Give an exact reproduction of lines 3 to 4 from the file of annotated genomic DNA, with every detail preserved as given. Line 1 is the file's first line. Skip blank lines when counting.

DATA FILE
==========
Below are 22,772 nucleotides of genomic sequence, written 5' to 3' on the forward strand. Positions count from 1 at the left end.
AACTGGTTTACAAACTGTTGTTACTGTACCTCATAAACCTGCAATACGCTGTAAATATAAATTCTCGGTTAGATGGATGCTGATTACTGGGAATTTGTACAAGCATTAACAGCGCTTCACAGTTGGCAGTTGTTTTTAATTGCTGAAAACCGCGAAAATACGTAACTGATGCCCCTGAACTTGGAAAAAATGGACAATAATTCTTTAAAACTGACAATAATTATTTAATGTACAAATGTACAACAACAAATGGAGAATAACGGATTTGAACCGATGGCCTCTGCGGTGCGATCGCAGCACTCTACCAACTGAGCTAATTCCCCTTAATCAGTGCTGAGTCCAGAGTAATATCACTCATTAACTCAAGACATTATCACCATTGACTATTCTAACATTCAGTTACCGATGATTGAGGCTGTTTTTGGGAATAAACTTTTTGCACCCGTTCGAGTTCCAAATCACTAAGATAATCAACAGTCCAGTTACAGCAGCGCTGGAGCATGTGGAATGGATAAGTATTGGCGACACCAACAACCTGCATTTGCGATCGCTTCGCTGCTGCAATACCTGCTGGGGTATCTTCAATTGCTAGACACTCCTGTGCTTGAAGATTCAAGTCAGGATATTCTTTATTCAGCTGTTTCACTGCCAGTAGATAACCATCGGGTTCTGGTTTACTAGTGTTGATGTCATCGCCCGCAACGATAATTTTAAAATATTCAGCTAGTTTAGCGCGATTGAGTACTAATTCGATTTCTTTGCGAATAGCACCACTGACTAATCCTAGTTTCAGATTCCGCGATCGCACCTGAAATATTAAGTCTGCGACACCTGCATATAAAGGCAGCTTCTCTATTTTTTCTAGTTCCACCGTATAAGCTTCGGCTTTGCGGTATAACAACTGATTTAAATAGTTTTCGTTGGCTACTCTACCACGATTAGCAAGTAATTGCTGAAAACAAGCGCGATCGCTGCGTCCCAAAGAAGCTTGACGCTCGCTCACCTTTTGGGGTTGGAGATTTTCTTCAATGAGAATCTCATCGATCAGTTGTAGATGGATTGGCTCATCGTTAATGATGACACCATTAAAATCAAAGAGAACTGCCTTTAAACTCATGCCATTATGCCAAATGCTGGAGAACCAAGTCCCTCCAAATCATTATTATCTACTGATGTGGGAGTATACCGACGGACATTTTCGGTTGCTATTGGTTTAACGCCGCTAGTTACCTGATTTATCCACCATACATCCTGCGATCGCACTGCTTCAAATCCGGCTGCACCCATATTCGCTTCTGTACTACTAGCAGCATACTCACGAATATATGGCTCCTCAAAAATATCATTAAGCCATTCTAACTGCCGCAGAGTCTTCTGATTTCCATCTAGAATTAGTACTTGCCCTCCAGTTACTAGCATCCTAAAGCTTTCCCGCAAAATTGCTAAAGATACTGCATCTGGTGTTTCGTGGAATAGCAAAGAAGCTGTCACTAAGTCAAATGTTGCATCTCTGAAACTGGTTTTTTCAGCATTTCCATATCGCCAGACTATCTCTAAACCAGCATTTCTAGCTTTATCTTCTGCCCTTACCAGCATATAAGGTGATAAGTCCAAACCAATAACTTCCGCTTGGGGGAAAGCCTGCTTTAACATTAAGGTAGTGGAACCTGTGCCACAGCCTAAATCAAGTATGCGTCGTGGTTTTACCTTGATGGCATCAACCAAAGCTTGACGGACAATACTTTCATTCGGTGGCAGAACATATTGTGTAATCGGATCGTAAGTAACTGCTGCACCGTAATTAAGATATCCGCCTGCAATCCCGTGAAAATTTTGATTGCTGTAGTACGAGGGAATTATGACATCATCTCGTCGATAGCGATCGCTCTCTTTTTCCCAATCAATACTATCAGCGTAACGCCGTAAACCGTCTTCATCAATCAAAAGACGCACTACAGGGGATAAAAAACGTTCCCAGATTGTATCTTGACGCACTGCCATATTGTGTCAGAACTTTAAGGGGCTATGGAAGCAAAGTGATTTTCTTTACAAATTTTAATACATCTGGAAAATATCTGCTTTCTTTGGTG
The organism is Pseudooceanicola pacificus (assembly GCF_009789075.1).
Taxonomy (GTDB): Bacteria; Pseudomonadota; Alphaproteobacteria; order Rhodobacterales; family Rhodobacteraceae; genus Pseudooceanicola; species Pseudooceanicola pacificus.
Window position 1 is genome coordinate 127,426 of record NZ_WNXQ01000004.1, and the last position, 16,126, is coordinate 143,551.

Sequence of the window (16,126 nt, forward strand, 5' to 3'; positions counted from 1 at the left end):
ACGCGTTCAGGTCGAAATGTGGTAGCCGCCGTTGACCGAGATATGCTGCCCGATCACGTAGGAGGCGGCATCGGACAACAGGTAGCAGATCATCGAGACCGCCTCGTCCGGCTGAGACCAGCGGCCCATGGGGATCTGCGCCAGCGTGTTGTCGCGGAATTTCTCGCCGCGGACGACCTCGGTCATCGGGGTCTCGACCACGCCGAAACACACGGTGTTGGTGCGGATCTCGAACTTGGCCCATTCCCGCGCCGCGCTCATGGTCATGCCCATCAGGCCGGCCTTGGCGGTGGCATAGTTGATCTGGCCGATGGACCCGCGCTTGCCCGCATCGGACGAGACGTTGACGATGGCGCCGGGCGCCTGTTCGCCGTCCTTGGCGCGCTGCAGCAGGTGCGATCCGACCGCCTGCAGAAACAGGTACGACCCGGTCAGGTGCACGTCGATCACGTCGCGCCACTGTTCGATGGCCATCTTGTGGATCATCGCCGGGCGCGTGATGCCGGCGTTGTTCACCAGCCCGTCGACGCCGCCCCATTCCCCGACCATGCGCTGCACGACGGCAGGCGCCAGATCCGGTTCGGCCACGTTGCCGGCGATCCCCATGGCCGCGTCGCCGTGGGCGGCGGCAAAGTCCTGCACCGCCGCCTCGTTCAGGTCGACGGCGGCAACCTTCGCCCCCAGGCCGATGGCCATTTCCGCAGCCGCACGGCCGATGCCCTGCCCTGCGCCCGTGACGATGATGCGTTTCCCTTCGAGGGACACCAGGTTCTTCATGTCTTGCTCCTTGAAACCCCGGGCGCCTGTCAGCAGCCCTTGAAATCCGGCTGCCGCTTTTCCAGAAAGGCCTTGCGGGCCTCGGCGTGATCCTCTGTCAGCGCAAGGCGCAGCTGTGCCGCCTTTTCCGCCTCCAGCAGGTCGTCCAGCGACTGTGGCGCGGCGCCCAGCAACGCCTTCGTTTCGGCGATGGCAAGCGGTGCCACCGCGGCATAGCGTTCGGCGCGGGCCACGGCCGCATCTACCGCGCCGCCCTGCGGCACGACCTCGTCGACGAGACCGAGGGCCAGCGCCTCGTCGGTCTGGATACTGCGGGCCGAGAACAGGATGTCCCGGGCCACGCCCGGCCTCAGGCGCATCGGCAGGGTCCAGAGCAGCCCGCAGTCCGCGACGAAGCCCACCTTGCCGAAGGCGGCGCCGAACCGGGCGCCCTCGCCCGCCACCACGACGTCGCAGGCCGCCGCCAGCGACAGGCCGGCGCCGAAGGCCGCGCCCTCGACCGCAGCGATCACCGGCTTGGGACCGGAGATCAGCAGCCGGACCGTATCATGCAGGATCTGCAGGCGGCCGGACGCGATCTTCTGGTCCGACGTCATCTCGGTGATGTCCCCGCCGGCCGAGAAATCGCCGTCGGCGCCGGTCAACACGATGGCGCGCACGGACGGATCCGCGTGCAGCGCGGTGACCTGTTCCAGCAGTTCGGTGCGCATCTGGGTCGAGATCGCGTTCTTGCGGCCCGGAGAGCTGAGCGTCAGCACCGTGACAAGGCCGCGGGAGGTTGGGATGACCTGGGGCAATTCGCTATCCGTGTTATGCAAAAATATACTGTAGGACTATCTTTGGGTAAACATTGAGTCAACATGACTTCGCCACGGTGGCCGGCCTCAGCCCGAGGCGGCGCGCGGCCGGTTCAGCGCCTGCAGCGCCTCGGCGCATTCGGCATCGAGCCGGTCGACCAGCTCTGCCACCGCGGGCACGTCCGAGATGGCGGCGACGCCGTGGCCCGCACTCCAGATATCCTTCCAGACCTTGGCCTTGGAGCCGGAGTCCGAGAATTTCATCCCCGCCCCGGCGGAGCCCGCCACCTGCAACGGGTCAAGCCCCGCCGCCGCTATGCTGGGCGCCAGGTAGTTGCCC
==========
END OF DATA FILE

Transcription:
The organism is Pseudooceanicola pacificus (assembly GCF_009789075.1).
Taxonomy (GTDB): Bacteria; Pseudomonadota; Alphaproteobacteria; order Rhodobacterales; family Rhodobacteraceae; genus Pseudooceanicola; species Pseudooceanicola pacificus.